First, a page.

Microsoft Certified Architect Certification for SharePoint Explained

Thursday, April 19, 2012
posted by alice

Wictor Wilén recently posted on his blog that he successfully passed the Microsoft Certified Architect – SharePoint 2010 (MCA) Certification. Many in the community responded to his announcement with congratulations, but also wondering what exactly an MCA is. Wilén explains the certification in, “What Is a Microsoft Certified Architect?

Wilén first explains that the Microsoft Certified Master (MCM) exam, as opposed to the MCA, is the most highly technical exam in the Microsoft world, technical being the key word here. With that in mind, he goes on to explain the MCA:

The MCA takes the certification to another level, and focus on the business side of SharePoint (or the other MCA eligible products; SharePoint, Exchange, SQL and AD). The MCA is not a course, it is not something you sit in class and learn for a couple of weeks, it is not something you can study for – it is something you learn over the course of several years of experience with the products, in real business cases together with one or more customers.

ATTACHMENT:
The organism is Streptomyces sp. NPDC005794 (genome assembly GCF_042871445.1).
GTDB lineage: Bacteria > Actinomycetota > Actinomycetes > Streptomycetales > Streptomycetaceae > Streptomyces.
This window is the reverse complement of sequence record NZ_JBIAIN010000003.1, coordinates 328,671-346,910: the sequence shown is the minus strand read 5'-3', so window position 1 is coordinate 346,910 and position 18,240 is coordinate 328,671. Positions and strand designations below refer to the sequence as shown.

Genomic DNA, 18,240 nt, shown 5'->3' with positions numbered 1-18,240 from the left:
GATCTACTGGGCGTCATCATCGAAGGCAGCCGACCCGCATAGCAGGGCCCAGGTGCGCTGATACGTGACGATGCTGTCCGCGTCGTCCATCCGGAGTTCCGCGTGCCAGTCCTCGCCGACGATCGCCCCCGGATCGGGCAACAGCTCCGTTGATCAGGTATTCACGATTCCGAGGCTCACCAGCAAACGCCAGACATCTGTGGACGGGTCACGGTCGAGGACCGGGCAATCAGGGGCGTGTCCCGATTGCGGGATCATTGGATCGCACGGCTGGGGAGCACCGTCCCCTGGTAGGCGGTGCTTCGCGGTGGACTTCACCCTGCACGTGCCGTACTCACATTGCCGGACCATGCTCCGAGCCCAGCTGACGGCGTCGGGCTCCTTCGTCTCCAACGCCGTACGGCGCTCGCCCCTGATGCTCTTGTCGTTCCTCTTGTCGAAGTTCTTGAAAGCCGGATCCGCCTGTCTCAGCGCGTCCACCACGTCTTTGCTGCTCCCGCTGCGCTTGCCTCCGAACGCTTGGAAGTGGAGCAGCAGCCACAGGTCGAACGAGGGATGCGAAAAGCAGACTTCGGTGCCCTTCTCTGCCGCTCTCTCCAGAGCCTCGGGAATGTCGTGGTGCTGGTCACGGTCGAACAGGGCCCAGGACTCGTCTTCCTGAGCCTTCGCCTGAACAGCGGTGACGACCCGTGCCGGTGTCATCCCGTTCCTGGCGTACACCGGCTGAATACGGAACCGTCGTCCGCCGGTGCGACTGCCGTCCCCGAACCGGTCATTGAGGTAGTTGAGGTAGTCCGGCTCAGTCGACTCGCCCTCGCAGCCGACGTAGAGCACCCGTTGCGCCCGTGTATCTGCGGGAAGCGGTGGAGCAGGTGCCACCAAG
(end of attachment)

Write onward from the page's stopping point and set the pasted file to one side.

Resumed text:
The MCA involves submission of a portfolio, which often contains details about real customer gigs, your CV, and other documentation to prove your accomplishments and work in real-world business. Wilén also comments on the value of an MCA certification, including tangible benefits (like increased pay and recruitment), but also the intangible value of evaluating one’s body of work and identifying areas of weakness to improve upon.

It is no doubt the MCA is a high honor in the SharePoint world. We noticed that two of the six competencies for MCA certification are about designing and governing solutions that meet requirements, such as cost-effectiveness and innovation. Look to boost your portfolio by researching third party solutions that can really extend SharePoint capabilities. Here you can read about the tight integration of Semaphore with SharePoint as a comprehensive solution for precision and recall optimization. Read more about adding the findability advantage to your system at

Ken Toth, April 19, 2012

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